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The Tao of Chemistry and Life. A Scientific Journey. By EugeneH. Cordes

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The Tao of
Chemistry and Life
What might a book with such a
title contain? To begin answering
that: this book about the molecules
of life is an educational book, not a
philosophical one, and is primarily written
for readers without a chemical background.
Nevertheless, chemists should take a good look
at this remarkable book.
The starting point is the authors view that most
textbooks of general chemistry “focus on the stuff
that is exceptionally unimportant for most people.”
He comments: “All of this is a bit frustrating to me
since chemistry, particularly as it relates to life and
health, is deeply important to most of us, and most
of us would be better off if we knew more. So that is
the rationale for this book: to help the intelligent,
interested non-scientist to come to grips with some
essentials of chemistry and how they relate to life
and health.”
That is interesting enough to make one want to
see what follows. The first two chapters start with
considerations about life as such, its origin, the
diversity of living organisms, science (why “intelligent design” is a failed hypothesis), and about
molecules and metabolic pathways as the unifying
factors common to all forms of life.
Chapters 3–7 are about molecules, starting with
elements and chemical bonds, followed by simple
hydrocarbons, nitrogen and oxygen, and more
complex molecules, such as alcohols, phenols, and
esters. You find this boring? En passant, you learn
that methylphenols are components of human
sweat, that female Anopheles mosquitoes have
odor receptors for such substances, and that this
might be a novel approach for the development of
mosquito repellents and traps.
Chapter 8 deals with the elements, such as zinc,
phosphorus, sulfur, sodium, calcium, chlorine, and
In Chapters 9–14, proteins and nucleic acids are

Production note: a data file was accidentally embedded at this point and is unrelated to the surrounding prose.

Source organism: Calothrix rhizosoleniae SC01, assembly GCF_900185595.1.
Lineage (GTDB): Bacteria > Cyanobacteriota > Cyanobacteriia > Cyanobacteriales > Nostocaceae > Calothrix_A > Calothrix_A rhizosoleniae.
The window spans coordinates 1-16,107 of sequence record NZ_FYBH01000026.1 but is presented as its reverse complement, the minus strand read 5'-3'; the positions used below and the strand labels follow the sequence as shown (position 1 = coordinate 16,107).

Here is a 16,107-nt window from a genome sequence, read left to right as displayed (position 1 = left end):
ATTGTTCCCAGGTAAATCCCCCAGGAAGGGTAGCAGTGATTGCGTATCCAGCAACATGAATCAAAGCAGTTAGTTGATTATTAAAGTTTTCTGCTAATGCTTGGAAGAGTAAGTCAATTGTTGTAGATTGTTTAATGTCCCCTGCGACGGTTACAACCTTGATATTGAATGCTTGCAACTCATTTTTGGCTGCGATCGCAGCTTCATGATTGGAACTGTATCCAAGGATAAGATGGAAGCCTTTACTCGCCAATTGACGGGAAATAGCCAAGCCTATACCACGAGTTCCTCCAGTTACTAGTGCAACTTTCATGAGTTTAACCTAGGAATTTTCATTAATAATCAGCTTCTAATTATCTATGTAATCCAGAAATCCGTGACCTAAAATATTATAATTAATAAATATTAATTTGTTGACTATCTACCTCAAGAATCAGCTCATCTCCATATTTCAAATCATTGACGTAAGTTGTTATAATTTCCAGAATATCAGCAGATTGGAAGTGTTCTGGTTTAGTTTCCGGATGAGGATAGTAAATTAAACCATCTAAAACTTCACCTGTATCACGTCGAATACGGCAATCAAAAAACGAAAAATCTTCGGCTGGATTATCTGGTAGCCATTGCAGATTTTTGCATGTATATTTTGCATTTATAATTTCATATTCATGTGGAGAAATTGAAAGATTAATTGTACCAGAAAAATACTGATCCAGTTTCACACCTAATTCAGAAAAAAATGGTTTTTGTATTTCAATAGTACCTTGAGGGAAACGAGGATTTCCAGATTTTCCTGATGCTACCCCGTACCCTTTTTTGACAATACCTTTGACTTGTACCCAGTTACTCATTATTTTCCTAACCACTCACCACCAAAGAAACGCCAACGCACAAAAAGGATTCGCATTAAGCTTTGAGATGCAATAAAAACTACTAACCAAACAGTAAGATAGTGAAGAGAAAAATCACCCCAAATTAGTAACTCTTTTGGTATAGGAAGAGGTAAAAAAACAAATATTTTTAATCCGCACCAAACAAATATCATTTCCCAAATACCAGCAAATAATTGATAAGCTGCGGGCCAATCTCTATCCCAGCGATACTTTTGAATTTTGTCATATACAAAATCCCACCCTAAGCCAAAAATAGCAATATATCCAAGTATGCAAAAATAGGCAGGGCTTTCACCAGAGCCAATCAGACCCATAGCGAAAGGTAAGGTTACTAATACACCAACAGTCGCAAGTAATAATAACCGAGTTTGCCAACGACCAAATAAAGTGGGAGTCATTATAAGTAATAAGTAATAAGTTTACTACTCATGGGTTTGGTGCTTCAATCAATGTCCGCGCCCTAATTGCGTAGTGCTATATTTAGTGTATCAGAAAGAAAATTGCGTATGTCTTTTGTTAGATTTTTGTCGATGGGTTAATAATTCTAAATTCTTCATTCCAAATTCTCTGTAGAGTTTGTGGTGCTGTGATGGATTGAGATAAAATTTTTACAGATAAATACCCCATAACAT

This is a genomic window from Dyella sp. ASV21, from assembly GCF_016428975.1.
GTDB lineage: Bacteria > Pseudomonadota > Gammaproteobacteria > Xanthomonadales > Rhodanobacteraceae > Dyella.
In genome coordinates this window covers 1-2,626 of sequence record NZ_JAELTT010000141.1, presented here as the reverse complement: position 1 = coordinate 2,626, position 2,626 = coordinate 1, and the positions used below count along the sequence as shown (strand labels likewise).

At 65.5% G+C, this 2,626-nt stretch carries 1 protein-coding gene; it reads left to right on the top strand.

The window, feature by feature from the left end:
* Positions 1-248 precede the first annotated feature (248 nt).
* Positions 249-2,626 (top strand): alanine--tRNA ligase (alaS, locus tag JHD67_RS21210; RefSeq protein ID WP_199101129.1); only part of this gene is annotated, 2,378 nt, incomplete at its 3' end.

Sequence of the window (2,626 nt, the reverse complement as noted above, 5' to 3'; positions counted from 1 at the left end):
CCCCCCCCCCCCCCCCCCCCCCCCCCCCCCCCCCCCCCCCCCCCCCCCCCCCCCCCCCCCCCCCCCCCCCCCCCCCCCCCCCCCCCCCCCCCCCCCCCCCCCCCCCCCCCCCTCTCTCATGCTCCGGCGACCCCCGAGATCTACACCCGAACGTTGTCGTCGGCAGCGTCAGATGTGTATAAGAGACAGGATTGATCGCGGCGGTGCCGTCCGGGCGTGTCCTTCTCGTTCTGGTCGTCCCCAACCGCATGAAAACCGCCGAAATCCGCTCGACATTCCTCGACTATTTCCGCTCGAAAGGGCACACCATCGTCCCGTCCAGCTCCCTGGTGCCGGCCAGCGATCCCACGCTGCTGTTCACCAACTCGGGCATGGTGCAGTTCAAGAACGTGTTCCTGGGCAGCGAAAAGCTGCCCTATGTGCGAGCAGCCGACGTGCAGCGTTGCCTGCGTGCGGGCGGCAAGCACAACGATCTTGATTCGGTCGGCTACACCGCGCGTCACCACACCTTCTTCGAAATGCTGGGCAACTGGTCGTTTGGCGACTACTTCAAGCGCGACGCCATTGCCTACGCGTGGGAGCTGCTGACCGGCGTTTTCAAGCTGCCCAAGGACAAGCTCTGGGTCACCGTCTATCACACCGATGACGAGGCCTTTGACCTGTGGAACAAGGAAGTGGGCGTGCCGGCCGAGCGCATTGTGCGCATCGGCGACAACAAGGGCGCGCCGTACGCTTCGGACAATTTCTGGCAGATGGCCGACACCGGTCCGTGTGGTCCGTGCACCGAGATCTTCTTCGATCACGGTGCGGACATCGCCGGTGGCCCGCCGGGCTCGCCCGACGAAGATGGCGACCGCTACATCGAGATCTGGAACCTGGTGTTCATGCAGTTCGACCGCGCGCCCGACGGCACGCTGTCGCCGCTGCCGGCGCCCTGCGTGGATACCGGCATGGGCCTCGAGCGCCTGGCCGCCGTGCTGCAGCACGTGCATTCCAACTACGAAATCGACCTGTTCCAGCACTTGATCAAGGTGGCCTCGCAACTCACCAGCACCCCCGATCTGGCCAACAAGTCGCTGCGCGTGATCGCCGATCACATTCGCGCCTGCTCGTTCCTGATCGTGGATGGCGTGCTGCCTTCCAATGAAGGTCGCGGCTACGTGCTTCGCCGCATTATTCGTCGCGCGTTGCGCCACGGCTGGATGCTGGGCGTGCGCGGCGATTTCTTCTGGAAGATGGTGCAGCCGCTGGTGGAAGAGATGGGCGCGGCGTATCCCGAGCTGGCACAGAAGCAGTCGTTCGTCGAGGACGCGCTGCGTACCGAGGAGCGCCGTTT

discussed, together with their building blocks, basic
molecular biology, and genomes. Chapters 15–24
are about vitamins, sugars, fats, steroids, the human
brain, antibiotics, cancer, and chemical communication. In the steroids chapter, for example, you
learn about cholesterol function, biosynthesis, sex
hormones, the difference between observational
and controlled clinical trials, glucocorticoids and
mineralocorticoids, their intracellular targets, and
examples of inhibitors, agonists, and antagonists
that are in clinical use. The topics covered in the
two chapters on the brain include the human
nervous system, membrane potentials, neurotransmitters, and diseases such as Huntingtons disease,
fragile X syndrome, depression, and schizophrenia,
and the molecules that are of relevance for
Angew. Chem. Int. Ed. 2010, 49, 1009
the pathogenesis and treatment of these
Each chapter ends with a summary of key
points. Notes to the individual chapters are collected together at the end of the book. These
include literature references (up to the year 2006),
and remarks and citations, for example about
different aspects of the second law of thermodynamics, or on how energy and enthalpy are related.
That is a brief outline of the contents.
However, it would be misleading to give the
impression that the book is only a nonscientific
introduction to selected aspects of biochemistry
and pharmacology. As the title promises, it is more
a chemical journey into areas that are of relevance
to many people. In this regard, chemists might also
be interested to learn what the author considers to
be important for a broad readership without a
chemical background. Not all of us are aware of the
molecular basis of learning and memory, how
habituation, sensitization, and conditioning work
on the molecular level, why the seminal discovery
by Gerhard Domagk of Prontosil, the first antibiotic, would not necessarily have been possible
with present-day drug research, whether hormone
replacement therapy is beneficial for post-menopausal women, why we should avoid trans-fats, or
why resveratrol in red wine is expected to be
beneficial for human health. If you are interested in
where bacteria living several kilometers below the
earths surface get their energy from, in what botox
does, if you want to know more about the relationship between longevity and limiting calorie intake,
how Hox genes determine the shape of the body,
what retinoic acid has to do with that, or whether
we carry neanderthal genes in our genome, then
read the book.
For the interested reader without a chemical
background, this is an alternative, competent, and
exciting introduction to the molecular basis of life,
and for the chemist it is a nice way to learn more
about fascinating aspects of our field. This book
deserves many readers.
Thomas Kolter
LiMES—Life and Medical Sciences, Program Unit
Membrane Biology and Lipid Biochemistry
Kekul-Institut fr Organische Chemie und
Biochemie, Universitt Bonn (Germany)
DOI: 10.1002/anie.200906162
2010 Wiley-VCH Verlag GmbH & Co. KGaA, Weinheim
The Tao of Chemistry and
A Scientific Journey. By Eugene H. Cordes. Oxford
University Press, New York
2009. 432 pp., hardcover
E 59.95.—ISBN 9780195369632
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chemistry, scientific, eugene, corden, life, journey, tao
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